Designer handbags can be a pleasure for a woman to buy, but what are we saying about our values when we spend so much?
Who has style when everyone owns the same handbag?
Recently at Dubai Mall, I counted 11 women carrying Chanel handbags in the first 40 minutes of my shopping trip.
I appreciate that fashionistas love Fashion Avenue, and that last year's UAE GDP per capita was estimated at around $49,600 (Dh182,000). But that was still a lot of Chanel.
Defining luxury is difficult. Traditionally luxury items were those that could be afforded by only the elite class. Luxury brands are of course known for high quality and high price.
Handbags display positive price elasticity: the more expensive the bag, the greater the demand.
Consumers cannot get enough of luxury, it seems. For some, it is not enough to buy just a luxury bag; they seek out limited editions or special skins which can increase the price of a classic Botega Veneta Tote from around Dh5,000 to Dh120,000.
The question becomes this: if everyone is carrying one of a limited number of brands (Hermes, Chanel, Dior …), what has happened to personal style?
As I entered Cafe Arabia in Abu Dhabi, my friend called out to me: "I love the arm candy! Who is the designer?" When I answered that the bag was from Zara, she was surprised and told me not to tell anyone.
I was affronted by her snobbery and began thinking about why we no longer value taste, and look down on the high street shops when it comes to choosing handbags.
The big luxury companies have done a good job convincing us that buying their goods is pleasurable. Advertisements have been designed to create longing in the target market. As you enter a boutique, the doorman makes you feel intimidated, special and pampered all at once. At the point of sale, the shop assistant makes you feel distinguished from the other customers: they are only browsing, but you are buying.
The packaging is sublime. The bag in its special box, wrapped in tissue, is placed in another beautiful bag, which often carries a ribbon or decoration. Using your new handbag you feel part of an exclusive group that you aspired to belong to.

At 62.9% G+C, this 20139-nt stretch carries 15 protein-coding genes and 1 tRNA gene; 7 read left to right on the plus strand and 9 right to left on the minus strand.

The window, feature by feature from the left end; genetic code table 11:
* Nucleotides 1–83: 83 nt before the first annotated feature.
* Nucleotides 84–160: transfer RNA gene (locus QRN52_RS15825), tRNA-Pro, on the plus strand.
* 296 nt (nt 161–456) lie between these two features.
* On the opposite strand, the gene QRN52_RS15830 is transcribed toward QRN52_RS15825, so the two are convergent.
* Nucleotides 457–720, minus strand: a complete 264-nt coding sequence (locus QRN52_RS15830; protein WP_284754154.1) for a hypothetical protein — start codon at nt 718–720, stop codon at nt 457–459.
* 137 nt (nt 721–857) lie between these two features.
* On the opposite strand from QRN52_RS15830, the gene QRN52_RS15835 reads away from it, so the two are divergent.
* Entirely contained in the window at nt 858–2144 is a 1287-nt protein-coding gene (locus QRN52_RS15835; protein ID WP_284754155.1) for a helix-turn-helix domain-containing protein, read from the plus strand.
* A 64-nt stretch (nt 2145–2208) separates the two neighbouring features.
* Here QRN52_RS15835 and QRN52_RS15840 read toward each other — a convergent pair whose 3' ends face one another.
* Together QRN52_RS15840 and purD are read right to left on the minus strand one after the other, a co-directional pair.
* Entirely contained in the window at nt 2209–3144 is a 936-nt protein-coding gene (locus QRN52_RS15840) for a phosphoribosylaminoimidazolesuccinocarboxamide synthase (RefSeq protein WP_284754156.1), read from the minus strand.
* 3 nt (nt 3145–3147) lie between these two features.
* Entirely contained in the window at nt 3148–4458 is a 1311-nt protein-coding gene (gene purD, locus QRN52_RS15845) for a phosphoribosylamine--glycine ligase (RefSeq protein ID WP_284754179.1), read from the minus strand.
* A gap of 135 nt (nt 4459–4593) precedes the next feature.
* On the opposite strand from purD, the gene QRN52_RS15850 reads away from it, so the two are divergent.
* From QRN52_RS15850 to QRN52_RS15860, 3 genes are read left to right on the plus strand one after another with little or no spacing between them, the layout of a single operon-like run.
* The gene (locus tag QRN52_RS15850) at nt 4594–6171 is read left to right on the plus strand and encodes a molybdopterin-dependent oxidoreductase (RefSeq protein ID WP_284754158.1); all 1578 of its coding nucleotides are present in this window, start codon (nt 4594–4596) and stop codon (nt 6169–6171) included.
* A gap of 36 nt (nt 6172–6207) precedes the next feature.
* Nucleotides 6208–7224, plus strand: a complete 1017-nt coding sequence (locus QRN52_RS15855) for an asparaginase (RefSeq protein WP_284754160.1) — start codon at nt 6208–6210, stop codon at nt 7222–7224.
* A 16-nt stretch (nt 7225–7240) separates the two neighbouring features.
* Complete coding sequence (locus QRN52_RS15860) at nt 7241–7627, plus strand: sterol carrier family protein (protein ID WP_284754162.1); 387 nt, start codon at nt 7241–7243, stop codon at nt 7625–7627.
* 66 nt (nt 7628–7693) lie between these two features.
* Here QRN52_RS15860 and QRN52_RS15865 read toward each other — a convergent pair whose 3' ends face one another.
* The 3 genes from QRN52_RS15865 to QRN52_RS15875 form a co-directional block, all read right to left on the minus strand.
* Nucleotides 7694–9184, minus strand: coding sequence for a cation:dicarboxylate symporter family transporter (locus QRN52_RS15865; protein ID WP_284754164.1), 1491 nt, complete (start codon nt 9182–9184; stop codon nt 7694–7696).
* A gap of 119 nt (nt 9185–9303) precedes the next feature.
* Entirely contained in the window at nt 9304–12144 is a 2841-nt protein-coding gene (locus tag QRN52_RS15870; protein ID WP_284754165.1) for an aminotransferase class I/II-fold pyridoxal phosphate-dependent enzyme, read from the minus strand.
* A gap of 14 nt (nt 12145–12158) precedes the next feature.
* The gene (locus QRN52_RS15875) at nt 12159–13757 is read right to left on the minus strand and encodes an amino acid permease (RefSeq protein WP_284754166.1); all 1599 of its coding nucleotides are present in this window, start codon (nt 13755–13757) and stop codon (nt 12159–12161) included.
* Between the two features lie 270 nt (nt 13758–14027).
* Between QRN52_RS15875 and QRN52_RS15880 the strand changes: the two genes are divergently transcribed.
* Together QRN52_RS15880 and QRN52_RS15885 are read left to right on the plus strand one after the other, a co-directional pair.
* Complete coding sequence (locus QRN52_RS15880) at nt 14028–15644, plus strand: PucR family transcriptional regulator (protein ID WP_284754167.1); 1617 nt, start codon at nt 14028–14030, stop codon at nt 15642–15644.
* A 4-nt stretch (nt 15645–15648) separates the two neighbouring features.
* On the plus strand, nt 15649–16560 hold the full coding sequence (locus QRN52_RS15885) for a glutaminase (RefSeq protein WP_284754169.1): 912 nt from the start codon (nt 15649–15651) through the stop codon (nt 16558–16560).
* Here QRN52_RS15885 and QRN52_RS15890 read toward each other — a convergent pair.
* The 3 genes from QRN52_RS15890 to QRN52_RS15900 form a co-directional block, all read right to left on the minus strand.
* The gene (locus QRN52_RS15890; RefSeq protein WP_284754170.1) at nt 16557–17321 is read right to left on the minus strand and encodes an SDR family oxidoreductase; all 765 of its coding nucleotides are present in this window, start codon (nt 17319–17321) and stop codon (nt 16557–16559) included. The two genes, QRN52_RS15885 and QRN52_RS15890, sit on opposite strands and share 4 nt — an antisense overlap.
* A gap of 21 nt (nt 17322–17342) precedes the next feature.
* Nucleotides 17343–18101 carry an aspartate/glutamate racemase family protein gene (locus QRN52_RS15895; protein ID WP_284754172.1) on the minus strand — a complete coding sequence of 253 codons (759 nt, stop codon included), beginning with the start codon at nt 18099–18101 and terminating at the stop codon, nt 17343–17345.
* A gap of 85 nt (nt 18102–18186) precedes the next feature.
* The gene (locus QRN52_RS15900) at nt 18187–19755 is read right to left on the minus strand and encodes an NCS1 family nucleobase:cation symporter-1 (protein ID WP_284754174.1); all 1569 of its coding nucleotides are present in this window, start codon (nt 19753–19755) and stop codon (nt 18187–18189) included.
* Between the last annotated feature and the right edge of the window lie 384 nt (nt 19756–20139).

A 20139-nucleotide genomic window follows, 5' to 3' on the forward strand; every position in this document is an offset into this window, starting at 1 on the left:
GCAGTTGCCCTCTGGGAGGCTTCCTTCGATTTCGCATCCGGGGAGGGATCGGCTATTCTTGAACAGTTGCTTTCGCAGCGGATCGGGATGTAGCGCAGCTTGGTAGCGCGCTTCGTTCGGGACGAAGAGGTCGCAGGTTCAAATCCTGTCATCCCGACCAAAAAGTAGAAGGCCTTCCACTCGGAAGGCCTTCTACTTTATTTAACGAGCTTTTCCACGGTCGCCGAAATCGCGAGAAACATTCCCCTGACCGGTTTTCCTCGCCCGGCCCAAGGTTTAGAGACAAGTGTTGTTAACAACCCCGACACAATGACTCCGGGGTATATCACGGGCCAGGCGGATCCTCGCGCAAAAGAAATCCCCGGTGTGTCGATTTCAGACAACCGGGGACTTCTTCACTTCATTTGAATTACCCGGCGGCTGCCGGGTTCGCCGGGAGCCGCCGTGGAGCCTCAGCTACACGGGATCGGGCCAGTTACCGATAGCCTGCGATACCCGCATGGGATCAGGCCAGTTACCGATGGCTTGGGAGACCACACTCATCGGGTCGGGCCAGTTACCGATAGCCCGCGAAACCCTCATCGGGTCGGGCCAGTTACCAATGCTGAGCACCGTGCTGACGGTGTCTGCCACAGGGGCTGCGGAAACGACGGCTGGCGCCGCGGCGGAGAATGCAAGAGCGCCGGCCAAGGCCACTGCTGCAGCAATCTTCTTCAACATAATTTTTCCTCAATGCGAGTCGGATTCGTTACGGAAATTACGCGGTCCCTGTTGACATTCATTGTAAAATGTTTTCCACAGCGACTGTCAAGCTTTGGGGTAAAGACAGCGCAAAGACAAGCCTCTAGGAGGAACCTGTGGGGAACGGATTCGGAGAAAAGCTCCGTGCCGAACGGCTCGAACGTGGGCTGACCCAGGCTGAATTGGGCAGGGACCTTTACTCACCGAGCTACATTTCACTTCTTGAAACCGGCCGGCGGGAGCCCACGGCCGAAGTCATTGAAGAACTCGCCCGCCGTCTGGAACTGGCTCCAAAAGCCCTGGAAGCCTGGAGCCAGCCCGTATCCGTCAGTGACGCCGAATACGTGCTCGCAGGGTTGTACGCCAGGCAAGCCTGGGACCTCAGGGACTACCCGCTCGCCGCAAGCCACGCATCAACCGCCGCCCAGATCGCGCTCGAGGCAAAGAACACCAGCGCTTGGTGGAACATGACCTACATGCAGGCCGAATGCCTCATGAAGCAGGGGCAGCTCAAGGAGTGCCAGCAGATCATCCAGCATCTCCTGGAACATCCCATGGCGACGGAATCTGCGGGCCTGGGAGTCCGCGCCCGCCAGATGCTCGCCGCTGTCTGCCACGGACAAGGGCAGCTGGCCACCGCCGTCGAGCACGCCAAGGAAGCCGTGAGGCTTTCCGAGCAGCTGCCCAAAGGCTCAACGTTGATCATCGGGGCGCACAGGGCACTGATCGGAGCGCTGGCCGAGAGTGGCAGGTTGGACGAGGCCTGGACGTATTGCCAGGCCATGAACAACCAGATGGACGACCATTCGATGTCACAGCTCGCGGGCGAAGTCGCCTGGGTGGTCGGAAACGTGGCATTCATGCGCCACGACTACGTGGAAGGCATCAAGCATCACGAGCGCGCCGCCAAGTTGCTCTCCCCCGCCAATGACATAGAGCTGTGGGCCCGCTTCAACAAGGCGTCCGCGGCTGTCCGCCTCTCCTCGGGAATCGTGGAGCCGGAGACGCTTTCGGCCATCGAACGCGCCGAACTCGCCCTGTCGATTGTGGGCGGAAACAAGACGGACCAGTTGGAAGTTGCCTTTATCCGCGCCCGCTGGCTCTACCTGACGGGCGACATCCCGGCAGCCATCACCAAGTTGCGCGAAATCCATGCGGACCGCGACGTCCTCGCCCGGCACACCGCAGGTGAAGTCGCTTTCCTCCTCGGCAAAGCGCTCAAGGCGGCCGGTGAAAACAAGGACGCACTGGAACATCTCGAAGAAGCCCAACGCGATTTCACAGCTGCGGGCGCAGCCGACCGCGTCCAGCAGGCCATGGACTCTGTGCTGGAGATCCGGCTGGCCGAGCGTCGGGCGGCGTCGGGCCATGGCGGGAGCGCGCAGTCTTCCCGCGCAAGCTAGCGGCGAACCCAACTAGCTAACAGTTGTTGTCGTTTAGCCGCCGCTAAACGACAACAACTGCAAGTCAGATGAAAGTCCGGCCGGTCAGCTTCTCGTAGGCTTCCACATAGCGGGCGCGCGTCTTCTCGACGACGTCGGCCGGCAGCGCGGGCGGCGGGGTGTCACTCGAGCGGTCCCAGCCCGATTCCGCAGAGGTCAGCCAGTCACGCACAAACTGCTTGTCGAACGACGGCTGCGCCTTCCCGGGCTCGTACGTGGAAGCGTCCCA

The problem with all this is that it will need to be repeated once you see next season's handbags. And next season comes quickly. Some fashion houses have many different collections: Spring/Summer, Autumn/Winter, Cruise, Fashion Show …
And after a couple of months, your once-coveted clutch looks strange and dated to other fashion followers.
To have the "it" bag of the moment, you would need to spend around Dh12,000, three times a year. The fact is that these bags depreciate in value to zero, and take up a lot of cupboard space.
Always having the latest bag does not make a lady stylish. It is merely an indication that she can spend a lot of money. She might as well walk around with the price tag still on it.
We have a large number of people with very high disposable incomes, and currently there are not a lot of attractive investment opportunities. In addition, some local consumers are not very knowledgeable about personal finance, and a savings culture does not exist.
Once it becomes easy to spend Dh12,000 on a handbag, the value of money changes: that sum is no longer seen as means to pay rent, educate children and purchase groceries, although it should be enough to make a significant contribution to a family's monthly budget.
Branding is a result of globalisation, as multinational companies extend their reach. Brand loyalty helps distinguish quality and speed up shopping time, but what percentage of the UAE's GDP is being spent on luxury brands?
The US writer Gore Vidal said: "Style is knowing who you are, what you want to say and not giving a damn." Many people can afford to buy what they want, but think about their financial stability before they buy. Their priorities are maintaining a three-month emergency fund, ensuring no balance on their credit cards and planning for their financial future.
You should value your bank balance or investment portfolio as much as your appearance. Before making a purchase, think about the real motivation for your choice. Personal and social responsibility have a place in buying decisions.
However, this does not apply to gifts. So if any of my friends reads this and wants to buy me a present, my shoe size is 38 and the latest BiBi Platform Louboutins are to die for.
Reema Marzouq Falah Al Ahbabi is an Emirati homemaker and MBA graduate. Rym Ghazal will return next week